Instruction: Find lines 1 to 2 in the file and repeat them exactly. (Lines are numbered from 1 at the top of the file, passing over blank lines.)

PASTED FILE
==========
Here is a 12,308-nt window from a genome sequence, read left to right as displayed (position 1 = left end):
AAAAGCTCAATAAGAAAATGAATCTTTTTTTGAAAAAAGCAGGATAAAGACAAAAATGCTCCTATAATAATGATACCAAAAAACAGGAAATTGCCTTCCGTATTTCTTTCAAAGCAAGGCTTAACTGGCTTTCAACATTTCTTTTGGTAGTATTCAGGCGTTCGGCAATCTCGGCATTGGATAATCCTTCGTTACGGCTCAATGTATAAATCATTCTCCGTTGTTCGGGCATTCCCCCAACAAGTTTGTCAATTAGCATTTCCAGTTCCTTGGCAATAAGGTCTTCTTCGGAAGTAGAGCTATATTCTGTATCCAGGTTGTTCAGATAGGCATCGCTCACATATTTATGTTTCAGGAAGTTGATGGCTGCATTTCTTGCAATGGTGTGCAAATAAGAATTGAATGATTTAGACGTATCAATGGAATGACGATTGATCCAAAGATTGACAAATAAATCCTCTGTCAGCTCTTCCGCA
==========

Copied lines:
Here is a 12,308-nt window from a genome sequence, read left to right as displayed (position 1 = left end):
AAAAGCTCAATAAGAAAATGAATCTTTTTTTGAAAAAAGCAGGATAAAGACAAAAATGCTCCTATAATAATGATACCAAAAAACAGGAAATTGCCTTCCGTATTTCTTTCAAAGCAAGGCTTAACTGGCTTTCAACATTTCTTTTGGTAGTATTCAGGCGTTCGGCAATCTCGGCATTGGATAATCCTTCGTTACGGCTCAATGTATAAATCATTCTCCGTTGTTCGGGCATTCCCCCAACAAGTTTGTCAATTAGCATTTCCAGTTCCTTGGCAATAAGGTCTTCTTCGGAAGTAGAGCTATATTCTGTATCCAGGTTGTTCAGATAGGCATCGCTCACATATTTATGTTTCAGGAAGTTGATGGCTGCATTTCTTGCAATGGTGTGCAAATAAGAATTGAATGATTTAGACGTATCAATGGAATGACGATTGATCCAAAGATTGACAAATAAATCCTCTGTCAGCTCTTCCGCA